Sineej Madathil

Modular Switches in Protein Function: A Spectroscopic Approach

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Kurzfassung in Englisch

Understanding the molecular basis of protein function is a challenging task that
lays the foundation for the pharmacological intervention in many diseases originating
in altered structural states of the involved proteins. Dissecting a complex functional
machinery into modules is a promising approach to protein function. The motivation
for this work was to identify minimal requirements for “local” switching processes in
the function of multidomain proteins that can adopt a variety of structural substates
of different biological activity or representing intermediates of a complex reaction
path. For example, modular switches are involved in signal transduction, where
receptors respond to ligand-activation by specific conformational changes that are
allosterically transmitted to “effector recognition sites” distant from the actual
ligand-binding site. Heptahelical receptors have attracted particular attention due to
their ubiquitous role in a large variety of pharmacologically relevant processes.
Although constituting switches in their own right, it has become clear through
mutagenesis and functional studies that receptors exhibit substates of partial
active/inactive structure that can explain biological phenotypes of different levels of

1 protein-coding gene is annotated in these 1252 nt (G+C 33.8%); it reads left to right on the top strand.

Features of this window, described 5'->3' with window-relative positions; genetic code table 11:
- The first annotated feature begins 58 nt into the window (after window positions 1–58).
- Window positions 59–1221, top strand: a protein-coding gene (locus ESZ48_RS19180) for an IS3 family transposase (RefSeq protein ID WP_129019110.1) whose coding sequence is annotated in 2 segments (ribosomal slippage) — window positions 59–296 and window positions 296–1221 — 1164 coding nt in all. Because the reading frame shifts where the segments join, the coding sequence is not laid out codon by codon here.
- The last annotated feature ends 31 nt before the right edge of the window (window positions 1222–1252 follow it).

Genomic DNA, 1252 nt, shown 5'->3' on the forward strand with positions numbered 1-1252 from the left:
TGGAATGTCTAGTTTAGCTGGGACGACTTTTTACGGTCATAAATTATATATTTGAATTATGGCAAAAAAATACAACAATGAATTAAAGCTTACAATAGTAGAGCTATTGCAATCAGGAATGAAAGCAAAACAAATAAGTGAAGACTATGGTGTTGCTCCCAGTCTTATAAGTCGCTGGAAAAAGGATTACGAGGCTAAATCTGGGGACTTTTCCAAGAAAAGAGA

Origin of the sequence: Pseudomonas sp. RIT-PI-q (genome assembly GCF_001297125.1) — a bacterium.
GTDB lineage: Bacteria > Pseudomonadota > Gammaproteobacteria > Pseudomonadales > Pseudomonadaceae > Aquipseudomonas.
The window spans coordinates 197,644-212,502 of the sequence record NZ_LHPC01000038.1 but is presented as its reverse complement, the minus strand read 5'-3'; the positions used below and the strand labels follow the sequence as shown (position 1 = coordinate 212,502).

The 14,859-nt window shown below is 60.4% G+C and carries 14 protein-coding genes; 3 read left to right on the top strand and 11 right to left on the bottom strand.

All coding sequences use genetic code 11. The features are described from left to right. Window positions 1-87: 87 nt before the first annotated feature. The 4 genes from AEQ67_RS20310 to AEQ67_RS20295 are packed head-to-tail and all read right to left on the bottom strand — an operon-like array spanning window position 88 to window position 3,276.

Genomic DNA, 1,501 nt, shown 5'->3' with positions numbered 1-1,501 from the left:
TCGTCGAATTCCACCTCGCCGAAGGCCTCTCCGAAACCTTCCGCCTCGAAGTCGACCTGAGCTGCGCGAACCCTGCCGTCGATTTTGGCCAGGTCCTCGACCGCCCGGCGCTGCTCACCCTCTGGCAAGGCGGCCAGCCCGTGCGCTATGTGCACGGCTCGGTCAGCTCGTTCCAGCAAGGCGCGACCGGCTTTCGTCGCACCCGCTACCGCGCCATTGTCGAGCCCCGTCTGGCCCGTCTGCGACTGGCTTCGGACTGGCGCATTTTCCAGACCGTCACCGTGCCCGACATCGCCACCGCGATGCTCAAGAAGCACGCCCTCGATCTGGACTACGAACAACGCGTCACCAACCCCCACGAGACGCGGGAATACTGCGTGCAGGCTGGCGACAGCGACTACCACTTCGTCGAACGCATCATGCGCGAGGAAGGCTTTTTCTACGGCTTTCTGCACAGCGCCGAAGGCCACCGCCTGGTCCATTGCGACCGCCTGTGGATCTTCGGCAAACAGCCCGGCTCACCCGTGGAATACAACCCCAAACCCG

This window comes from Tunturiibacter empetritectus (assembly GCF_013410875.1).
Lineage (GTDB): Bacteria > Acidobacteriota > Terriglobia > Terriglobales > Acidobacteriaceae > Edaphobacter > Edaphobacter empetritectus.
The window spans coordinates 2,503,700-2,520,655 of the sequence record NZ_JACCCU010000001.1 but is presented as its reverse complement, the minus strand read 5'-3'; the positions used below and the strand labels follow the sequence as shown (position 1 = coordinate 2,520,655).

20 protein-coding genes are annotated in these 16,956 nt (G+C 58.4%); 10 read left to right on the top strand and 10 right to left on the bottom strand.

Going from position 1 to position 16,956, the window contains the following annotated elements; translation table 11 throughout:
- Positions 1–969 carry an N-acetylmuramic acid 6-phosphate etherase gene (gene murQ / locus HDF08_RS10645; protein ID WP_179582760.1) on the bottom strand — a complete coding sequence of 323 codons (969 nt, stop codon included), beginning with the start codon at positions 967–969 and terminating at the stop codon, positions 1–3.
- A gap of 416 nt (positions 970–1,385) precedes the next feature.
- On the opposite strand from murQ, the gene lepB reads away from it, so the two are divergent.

activity. Here, the notion that microdomains undergo individual switching processes
that are integrated in the overall response of structurally regulated proteins is
addressed by studies on the molecular basis of proton-dependent (chemical) and
force-dependent (mechanical) conformational transitions.
A combination of peptide synthesis, biochemical analysis, and secondary
structure sensitive spectroscopy (Infrared, Circular dichroism, Fluorescence) was
used to prove the switching capability of putative functional modules derived from
three selected proteins, in which conformational transitions determine their function
in transmembrane signaling (rhodopsin), transmembrane transport
(bacteriorhodopsin) and chemical force generation (kinesin-1). The data are then
related to the phenotypes of the corresponding full length-systems. In the first two
systems the chemical potential of protons is crucial in linking proton exchange
reactions to transmembrane protein conformation. This work addresses the
hypothesized involvement of lipid protein interactions in this linkage (1). It is shown
here that the lipidic phase is a key player in coupling proton uptake at a highly
conserved carboxylic acid (DRY motif located at the C-terminus of helix 3) to conformation during activation of class-1 G protein coupled receptors (GPCRs)
independently from ligand protein interactions and interhelical contacts. The data
rationalize how evolutionary diversity underlying ligand-specifity can be reconciled
with the conservation of a cytosolic ‘proton switch’, that is adapted to the general
physical constraints of a lipidic bilayer described here for the prototypical class-1
GPCR rhodopsin (2).
Whereas the exact sequence of modular switching events is of minor
importance for rhodopsin as long as the final overall active conformation is reached,
the related heptahelical light-transducing proton pump bacteriorhodopsin (bR),
requires the precise relative timing in coupling protonation events to
conformationtional switching at the cytosolic, transmembrane, and extracellular